‘The next decade will be hugely disruptive in feed production’

By Jane Byrne

- Last updated on GMT

‘The next decade will be hugely disruptive in feed production’

Related tags Poultry Alltech digitalization Antibiotics

In the second instalment of our new podcast series, Feed Matters, we look back on a decade in global feed manufacturing, with Aidan Connolly, CEO of Cainthus.

He also envisages how the next 10 years should play out for the sector.

Connolly is well placed to leaf through the pages of the decade that was, having compiled a history of feed for the Journal of Applied Animal Nutrition​ in 2015. As innovation lead in Alltech, he developed its annual feed industry survey, which kicked off in 2011 and has tracked global feed production trends ever since.

He talks us through advances since 2010, from feed production expansion in certain regions, with Africa and India the star performers and he explains why poultry feed and poultry meat so dominate globally.

Tracking feed milling and processing technology trends, he determines to what extent the consolidation effect took hold in feed manufacture in China, the US and the EU over that period.

He notes the shift away from antibiotics in the US over the past few years, something not forecast in any conversations as the decade got underway.

“The US is a world leader now in how to use antibiotics.”

Also, significant, finds Connolly is a ramping up of a focus on agriculture and feed production from groups that lack detailed knowledge of feed formulation or animal nutrition.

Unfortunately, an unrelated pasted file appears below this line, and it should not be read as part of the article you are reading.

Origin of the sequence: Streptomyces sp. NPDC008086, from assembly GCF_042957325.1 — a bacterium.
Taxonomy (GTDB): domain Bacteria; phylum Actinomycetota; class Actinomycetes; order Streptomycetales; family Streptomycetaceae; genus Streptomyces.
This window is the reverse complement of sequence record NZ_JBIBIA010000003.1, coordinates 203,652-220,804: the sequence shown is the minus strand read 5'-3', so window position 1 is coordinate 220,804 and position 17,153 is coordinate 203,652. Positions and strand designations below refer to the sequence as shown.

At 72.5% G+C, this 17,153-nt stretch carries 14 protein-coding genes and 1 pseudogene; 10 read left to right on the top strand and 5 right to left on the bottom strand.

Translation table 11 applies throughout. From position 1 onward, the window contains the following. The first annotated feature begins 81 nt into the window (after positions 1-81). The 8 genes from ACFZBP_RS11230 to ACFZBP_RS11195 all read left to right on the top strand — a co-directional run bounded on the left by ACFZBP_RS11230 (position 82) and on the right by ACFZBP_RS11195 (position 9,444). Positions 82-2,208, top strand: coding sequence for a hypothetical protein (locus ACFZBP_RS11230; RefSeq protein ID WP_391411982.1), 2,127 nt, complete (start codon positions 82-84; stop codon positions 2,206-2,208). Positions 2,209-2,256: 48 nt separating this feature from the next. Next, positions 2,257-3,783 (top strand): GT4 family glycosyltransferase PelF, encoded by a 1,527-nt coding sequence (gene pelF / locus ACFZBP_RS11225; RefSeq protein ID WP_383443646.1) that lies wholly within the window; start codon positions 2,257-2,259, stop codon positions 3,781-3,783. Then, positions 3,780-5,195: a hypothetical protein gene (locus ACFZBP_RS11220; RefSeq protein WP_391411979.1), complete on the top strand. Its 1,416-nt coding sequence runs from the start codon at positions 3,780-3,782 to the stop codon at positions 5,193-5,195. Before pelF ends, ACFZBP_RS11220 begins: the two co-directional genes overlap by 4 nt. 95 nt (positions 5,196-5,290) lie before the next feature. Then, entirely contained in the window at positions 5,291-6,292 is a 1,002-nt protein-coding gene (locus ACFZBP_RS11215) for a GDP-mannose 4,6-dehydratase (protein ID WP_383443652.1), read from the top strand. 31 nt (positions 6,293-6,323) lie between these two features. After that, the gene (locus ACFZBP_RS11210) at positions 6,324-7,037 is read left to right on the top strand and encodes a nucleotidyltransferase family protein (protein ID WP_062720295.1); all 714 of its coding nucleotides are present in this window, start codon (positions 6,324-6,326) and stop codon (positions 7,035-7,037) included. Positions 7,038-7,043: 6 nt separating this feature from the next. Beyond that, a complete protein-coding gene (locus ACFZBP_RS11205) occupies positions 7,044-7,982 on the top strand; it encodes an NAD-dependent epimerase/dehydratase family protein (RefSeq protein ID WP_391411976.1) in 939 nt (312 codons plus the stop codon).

“Not being in control of the agenda and allowing food organizations, retailers and consumers of produce to decide what goes into the feed or doesn’t go into the feed makes their demands very difficult to control.”

The future of feed 

He foresees progress such as digital platforms for the commercialization of feed, with farmers not loyal to one feed brand, but instead going through a platform to get the feed they want, made by whatever feed mill, at the price they require.

He also forecasts greater digitalization of information, sensors to measure movement, disease and feeding in the barn, and that data informing nutritional programs in real time.

Gene editing of crops through technologies like CRISPR will also be a big part of where the industry is going, he said.

Our first podcast​ in the Feed Matters series was an interview with the NGFA in the US. 

Related topics Markets

Related news

Show more